Weakness is a Strength to the Lord


A reflection on God’s love for the poor and the weak for the Thirtieth Sunday in Ordinary Time

One of my favorite Scripture verses for meditation comes from 1 Cor 1:18: “For the message about the cross is foolishness to those who are perishing, but to us who are being saved it is the power of God.”  I reflect upon this because like many of us, I have many good and well-meaning people in my life who have given up or rejected the Gospel because they believe it to be a fool’s game to believe.  “Catholics who hang onto all of this are foolish because they let somebody/something rule their life and lack freedom and ability to think for themselves”.  Does that sound remotely familiar?  Surely we all have those who think we are weak for believing.  Weak for allowing the Gospel to “rule our lives”.  There was a time when these kinds of comments irked me greatly.

Truthfully now, I guess I see where some of the people who make these comments are coming from because if they don’t know or have somehow blocked or been blocked by knowing the One True God through His Son Jesus Christ, I can see how this might all seem ridiculous to them.  But they don’t know what I [we] know, even if I [we] want them to. When we constantly turn to the Lord in prayer when we struggle, in our weakness, with our lacking and wanting – it must seem a fool’s game to many.  Of course we know, and we seek to know in greater and greater ways that the Lord does indeed answer prayers and He is never far away.

The verse from 1st Corinthians is important to me in my moments of weakness to realize that non-believers are right!  We might seem like fools, but brothers and sisters, we are God’s fools.  Just like His Son and Our Lord!  We are weak, we are fools and we need a “crutch” to help us and the Lord is that crutch!  The irony is that we ought not be insulted by what is meant as an insult, we ought to be proud that we have received every grace and heavenly blessing to be close to Jesus Christ in our weakness as He was close to us in His weakness – that is, our shared humanity.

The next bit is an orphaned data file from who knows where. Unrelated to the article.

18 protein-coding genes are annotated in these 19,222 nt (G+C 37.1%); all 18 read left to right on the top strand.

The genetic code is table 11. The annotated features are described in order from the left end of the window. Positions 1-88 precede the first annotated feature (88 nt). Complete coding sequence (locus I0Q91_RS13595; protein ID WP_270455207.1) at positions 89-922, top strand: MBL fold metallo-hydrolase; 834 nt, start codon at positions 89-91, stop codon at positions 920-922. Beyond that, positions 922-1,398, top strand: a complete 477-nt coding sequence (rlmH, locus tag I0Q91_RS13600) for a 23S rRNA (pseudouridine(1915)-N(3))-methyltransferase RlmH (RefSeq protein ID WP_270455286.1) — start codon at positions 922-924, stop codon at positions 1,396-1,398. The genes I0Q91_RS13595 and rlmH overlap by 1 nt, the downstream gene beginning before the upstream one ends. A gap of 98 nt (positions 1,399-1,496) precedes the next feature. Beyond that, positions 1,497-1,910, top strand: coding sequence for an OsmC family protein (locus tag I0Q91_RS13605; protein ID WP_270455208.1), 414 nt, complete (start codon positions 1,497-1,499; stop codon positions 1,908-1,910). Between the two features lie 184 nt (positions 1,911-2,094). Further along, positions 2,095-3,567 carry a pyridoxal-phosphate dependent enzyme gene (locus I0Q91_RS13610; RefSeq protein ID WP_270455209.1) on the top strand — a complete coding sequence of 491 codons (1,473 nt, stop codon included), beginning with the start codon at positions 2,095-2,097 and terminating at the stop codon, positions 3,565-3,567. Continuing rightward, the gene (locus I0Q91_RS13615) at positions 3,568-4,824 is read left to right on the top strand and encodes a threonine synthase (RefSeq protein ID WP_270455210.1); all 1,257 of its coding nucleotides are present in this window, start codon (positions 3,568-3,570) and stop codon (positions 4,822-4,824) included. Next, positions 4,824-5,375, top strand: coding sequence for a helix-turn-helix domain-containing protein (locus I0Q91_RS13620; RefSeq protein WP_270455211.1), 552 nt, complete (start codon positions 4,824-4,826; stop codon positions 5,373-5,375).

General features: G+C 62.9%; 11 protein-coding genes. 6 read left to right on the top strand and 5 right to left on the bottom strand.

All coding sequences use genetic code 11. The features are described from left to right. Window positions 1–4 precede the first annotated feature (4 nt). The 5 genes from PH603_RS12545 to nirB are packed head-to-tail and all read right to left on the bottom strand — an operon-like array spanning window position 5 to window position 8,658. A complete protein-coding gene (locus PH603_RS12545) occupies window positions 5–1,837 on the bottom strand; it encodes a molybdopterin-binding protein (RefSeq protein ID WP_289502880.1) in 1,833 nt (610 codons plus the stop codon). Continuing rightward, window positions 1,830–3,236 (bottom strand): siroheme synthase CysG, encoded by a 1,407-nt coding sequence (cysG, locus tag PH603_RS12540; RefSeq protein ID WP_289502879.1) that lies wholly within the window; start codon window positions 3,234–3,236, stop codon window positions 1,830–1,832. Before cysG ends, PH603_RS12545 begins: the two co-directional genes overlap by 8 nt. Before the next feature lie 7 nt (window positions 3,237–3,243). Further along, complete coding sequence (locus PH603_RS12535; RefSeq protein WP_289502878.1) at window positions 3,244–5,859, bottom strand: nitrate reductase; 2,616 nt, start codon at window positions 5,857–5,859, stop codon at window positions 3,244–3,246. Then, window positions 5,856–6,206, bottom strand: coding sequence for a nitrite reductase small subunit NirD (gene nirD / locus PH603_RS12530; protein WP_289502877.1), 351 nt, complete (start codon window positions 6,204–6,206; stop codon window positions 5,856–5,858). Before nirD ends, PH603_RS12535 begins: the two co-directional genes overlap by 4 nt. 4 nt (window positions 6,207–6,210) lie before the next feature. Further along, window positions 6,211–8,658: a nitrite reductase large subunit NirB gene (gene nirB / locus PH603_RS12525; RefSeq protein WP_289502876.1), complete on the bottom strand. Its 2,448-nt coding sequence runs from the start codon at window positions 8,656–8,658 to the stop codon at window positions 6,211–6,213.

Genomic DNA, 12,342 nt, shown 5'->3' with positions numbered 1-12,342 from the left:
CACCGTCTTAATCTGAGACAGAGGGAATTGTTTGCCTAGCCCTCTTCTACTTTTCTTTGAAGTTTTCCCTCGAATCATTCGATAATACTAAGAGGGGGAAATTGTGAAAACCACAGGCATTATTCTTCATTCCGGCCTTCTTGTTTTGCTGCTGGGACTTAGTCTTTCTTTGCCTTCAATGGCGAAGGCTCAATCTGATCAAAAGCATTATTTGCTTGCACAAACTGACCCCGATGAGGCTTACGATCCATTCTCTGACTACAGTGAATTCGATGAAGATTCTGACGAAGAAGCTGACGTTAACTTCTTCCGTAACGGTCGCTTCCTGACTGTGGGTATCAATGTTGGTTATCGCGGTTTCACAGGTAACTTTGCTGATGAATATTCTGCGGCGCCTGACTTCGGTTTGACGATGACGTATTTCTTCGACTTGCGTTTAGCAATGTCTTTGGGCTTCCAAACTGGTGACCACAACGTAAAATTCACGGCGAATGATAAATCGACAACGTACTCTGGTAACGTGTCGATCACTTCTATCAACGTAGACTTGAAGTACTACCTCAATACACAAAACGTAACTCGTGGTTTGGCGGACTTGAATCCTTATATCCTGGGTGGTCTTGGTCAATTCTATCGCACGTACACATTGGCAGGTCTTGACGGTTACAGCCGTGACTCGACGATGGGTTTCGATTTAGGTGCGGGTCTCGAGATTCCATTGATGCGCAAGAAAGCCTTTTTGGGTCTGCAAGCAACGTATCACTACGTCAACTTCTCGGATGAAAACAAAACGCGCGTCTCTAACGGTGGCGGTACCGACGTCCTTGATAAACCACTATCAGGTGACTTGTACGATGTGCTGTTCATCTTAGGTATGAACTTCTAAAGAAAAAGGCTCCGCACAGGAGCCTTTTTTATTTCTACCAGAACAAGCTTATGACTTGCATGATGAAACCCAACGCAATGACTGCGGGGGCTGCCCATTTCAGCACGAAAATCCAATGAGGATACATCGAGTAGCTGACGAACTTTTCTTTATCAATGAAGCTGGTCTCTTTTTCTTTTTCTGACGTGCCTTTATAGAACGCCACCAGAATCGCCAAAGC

And this is who I seek to be priests of Jesus Christ, men and women with religious vocations.  Weak people.  Strong in Christ, growing stronger in faith and trust but with weaknesses and failings.  Why?  Because in our weakness, we know we need Jesus.  In our strength we often don’t struggle nearly enough to be close to Christ, because we get it in our heads that we deserve things…that we can do anything on our own…that we’re the real deal…  It’s our weakness and not our strength that humbles us, or at least affords us humility.  It’s an even greater humility we find when we make our way to receive the Sacrament of Confession and Reconciliation.  And we receive Mercy, Complete Mercy and the embrace of God but it’s so subtle that many deny it or refuse it.  Only the weak who know that they are empty want it.